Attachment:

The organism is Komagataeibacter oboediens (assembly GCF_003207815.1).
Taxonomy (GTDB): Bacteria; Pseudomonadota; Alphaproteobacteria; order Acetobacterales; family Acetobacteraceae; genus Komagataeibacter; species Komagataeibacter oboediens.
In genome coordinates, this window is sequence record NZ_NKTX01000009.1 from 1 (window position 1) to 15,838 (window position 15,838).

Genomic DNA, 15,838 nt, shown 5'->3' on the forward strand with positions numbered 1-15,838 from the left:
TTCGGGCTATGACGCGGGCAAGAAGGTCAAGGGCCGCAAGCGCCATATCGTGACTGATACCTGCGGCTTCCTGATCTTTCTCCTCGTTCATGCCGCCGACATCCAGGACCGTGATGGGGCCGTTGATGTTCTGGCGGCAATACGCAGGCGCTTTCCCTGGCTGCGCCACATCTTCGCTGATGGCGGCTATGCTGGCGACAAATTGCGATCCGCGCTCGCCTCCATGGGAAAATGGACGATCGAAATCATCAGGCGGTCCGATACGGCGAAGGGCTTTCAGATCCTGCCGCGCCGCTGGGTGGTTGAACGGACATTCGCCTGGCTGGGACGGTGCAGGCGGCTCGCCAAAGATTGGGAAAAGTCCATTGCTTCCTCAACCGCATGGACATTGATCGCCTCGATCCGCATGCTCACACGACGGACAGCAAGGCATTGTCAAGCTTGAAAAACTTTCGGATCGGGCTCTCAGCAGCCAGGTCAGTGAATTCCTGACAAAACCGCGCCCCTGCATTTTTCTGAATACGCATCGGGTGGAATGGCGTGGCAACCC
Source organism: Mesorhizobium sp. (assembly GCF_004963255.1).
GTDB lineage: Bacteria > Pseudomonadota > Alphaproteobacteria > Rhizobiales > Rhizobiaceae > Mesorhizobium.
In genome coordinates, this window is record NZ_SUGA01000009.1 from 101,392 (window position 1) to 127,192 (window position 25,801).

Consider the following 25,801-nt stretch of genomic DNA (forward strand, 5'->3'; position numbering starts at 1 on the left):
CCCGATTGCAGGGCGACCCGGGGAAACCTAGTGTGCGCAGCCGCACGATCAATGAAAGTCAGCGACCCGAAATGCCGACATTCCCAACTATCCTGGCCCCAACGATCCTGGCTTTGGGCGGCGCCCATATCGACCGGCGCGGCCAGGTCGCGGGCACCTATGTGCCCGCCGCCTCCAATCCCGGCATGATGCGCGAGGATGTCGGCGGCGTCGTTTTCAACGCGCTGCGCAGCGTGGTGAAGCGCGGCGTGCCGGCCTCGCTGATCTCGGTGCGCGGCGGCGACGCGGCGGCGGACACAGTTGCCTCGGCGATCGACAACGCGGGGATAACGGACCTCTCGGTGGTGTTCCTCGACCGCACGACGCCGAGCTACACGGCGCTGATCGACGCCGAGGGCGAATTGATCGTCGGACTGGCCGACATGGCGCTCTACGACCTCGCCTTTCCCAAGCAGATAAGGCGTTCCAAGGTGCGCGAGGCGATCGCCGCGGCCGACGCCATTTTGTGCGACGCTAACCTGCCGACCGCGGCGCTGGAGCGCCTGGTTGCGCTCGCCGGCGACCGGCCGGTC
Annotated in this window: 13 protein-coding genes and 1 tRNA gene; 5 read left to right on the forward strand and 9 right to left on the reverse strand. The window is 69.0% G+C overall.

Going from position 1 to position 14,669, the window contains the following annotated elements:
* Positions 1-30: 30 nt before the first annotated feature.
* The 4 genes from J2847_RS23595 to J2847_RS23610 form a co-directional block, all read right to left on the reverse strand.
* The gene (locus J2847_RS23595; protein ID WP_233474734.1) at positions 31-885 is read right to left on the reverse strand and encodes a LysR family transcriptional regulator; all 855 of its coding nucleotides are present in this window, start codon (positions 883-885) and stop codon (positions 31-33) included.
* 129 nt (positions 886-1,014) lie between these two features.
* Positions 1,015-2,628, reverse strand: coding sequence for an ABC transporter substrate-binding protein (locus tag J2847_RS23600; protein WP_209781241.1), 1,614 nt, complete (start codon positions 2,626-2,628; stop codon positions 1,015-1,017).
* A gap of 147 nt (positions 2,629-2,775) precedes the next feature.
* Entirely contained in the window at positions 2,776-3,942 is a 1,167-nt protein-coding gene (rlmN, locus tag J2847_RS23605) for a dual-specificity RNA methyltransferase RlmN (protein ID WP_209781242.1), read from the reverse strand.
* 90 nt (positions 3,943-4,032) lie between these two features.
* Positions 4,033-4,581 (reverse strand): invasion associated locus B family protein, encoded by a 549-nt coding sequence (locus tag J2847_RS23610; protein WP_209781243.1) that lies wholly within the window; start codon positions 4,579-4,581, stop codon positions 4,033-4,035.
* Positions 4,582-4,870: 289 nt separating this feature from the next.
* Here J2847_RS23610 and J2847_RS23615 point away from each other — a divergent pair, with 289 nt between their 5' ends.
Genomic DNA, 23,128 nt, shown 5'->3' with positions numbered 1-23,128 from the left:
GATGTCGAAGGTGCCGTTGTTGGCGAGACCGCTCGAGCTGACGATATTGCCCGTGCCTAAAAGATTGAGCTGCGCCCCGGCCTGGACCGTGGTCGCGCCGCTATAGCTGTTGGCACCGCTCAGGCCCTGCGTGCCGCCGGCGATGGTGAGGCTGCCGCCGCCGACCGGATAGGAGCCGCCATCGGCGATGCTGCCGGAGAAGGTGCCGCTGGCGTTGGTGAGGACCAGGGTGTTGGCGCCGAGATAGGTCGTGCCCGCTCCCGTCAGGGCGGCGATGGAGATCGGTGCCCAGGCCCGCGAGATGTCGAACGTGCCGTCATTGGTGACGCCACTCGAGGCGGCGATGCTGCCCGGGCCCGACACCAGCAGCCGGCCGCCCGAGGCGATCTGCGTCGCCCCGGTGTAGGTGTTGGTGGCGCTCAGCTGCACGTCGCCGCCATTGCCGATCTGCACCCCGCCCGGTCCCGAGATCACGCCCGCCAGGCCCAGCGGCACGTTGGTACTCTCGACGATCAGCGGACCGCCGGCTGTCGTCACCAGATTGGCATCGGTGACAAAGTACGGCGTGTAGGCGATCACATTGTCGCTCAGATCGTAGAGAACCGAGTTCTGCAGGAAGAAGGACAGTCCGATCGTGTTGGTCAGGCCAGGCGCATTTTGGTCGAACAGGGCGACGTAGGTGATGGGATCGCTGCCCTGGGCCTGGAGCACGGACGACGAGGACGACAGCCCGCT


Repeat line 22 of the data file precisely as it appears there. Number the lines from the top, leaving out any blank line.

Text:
* Positions 4,582-4,870: 289 nt separating this feature from the next.